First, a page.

3.   Raw material efficiency


It is not only energy from fossil fuels which is finite, but also reserves of metallic, mineral and biological raw materials for industrial production (15). There is extensive use of raw materials in the industrialised world: 20 % of the world's population consumes more than 80 % of all raw materials.


This consumption pattern is incompatible with the sustainable use of the natural resources available to us. Based on the assumption that reserves of raw materials are our common heritage and that current and future access to them is a universal and inalienable right, Europe will have to reduce its use of raw materials fourfold by 2050 and tenfold by 2080 (16). The EESC is satisfied with the initiatives in this field like dematerialisation and the Environmental Technology Action Plan (ETAP).


In the final analysis, every product involves damage to the environment: whether during production, use or disposal at the end of its life cycle. The cycle has many phases: the extraction of raw materials, design, production, assembly, marketing, distribution, sale, consumption and disposal. At each stage different players are involved: designers, manufacturers, dealers, consumers, and so on. An integrated production policy attempts to improve coordination of these phases (for example by taking optimum recycling into consideration at the design stage) in order to enhance the environmental performance of the product throughout its life cycle.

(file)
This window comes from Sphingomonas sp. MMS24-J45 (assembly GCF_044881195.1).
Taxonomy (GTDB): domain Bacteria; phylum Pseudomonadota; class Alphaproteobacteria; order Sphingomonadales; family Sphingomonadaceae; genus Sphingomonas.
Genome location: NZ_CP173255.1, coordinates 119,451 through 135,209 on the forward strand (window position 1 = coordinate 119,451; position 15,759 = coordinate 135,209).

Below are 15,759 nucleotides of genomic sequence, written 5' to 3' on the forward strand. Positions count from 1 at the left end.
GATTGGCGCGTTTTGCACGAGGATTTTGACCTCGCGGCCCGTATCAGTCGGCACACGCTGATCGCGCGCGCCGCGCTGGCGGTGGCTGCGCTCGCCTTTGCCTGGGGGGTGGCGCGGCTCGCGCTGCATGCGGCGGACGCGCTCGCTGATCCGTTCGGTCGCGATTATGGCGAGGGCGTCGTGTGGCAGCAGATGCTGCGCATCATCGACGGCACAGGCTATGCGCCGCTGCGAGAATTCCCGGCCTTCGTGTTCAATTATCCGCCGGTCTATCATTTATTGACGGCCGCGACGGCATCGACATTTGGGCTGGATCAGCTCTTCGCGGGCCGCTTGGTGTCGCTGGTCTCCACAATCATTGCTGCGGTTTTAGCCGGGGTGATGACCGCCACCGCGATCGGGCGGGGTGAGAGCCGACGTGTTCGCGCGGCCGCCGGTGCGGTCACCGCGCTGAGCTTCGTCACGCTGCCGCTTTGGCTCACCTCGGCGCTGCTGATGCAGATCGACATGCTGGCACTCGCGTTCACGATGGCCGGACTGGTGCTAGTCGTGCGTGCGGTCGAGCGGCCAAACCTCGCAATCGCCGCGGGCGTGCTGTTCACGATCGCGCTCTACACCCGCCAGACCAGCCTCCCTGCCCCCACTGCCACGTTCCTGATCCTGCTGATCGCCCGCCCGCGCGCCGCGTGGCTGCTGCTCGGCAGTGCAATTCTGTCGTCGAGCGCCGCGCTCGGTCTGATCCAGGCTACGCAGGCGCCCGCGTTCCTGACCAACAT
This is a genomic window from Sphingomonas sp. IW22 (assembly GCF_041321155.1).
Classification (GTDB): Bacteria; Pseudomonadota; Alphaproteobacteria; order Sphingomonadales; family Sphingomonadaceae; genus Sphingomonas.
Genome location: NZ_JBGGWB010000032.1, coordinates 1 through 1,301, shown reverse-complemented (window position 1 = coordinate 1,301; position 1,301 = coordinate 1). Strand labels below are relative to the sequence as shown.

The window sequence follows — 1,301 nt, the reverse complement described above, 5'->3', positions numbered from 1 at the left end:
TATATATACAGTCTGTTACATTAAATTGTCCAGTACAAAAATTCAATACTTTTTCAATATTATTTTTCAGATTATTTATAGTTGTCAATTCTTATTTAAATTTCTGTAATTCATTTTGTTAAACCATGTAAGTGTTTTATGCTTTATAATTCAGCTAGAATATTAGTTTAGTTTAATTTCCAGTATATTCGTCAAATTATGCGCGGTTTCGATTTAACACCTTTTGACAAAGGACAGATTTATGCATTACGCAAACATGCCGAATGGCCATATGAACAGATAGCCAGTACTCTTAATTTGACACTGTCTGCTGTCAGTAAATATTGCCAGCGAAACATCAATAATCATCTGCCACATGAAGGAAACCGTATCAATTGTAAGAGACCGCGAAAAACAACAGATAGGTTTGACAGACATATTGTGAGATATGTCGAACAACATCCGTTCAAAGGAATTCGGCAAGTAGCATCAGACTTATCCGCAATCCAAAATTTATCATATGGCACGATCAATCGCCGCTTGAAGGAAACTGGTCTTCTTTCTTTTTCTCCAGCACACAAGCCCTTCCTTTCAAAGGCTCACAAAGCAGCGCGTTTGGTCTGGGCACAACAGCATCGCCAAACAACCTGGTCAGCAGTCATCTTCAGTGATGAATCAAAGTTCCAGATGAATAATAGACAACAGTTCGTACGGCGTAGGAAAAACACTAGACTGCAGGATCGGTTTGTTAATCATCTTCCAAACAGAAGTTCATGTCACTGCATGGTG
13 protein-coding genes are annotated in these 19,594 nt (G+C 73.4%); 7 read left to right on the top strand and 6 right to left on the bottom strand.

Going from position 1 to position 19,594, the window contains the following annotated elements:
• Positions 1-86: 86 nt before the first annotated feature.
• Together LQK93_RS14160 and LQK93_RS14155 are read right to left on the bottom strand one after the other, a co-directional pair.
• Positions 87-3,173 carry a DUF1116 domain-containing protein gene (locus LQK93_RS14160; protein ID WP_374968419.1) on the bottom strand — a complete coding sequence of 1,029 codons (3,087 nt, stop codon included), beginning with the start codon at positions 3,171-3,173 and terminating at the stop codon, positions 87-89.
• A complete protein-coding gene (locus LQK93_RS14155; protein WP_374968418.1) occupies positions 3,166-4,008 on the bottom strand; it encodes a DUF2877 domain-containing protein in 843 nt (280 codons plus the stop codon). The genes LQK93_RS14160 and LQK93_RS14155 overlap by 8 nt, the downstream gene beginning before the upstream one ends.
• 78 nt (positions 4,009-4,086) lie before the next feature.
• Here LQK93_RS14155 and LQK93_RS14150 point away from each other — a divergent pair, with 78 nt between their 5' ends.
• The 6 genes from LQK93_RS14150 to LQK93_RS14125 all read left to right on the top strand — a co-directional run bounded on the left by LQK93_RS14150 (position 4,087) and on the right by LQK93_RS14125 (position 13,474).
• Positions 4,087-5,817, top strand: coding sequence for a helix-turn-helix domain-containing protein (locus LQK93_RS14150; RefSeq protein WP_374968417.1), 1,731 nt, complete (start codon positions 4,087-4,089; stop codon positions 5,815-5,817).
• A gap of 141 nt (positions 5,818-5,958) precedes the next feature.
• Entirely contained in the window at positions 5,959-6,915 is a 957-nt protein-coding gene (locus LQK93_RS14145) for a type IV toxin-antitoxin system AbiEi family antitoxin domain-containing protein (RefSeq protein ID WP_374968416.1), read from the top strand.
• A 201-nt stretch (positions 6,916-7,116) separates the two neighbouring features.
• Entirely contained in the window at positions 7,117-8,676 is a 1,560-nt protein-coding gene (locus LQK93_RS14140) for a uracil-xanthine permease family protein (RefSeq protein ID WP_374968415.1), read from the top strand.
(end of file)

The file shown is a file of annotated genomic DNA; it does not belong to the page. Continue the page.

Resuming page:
With so many different products and players involved, it is not possible to draw up one uniform measure that solves all problems. A whole array of policy instruments is required, both voluntary and binding. These instruments have to be implemented in close cooperation with the public and private sectors and with civil society.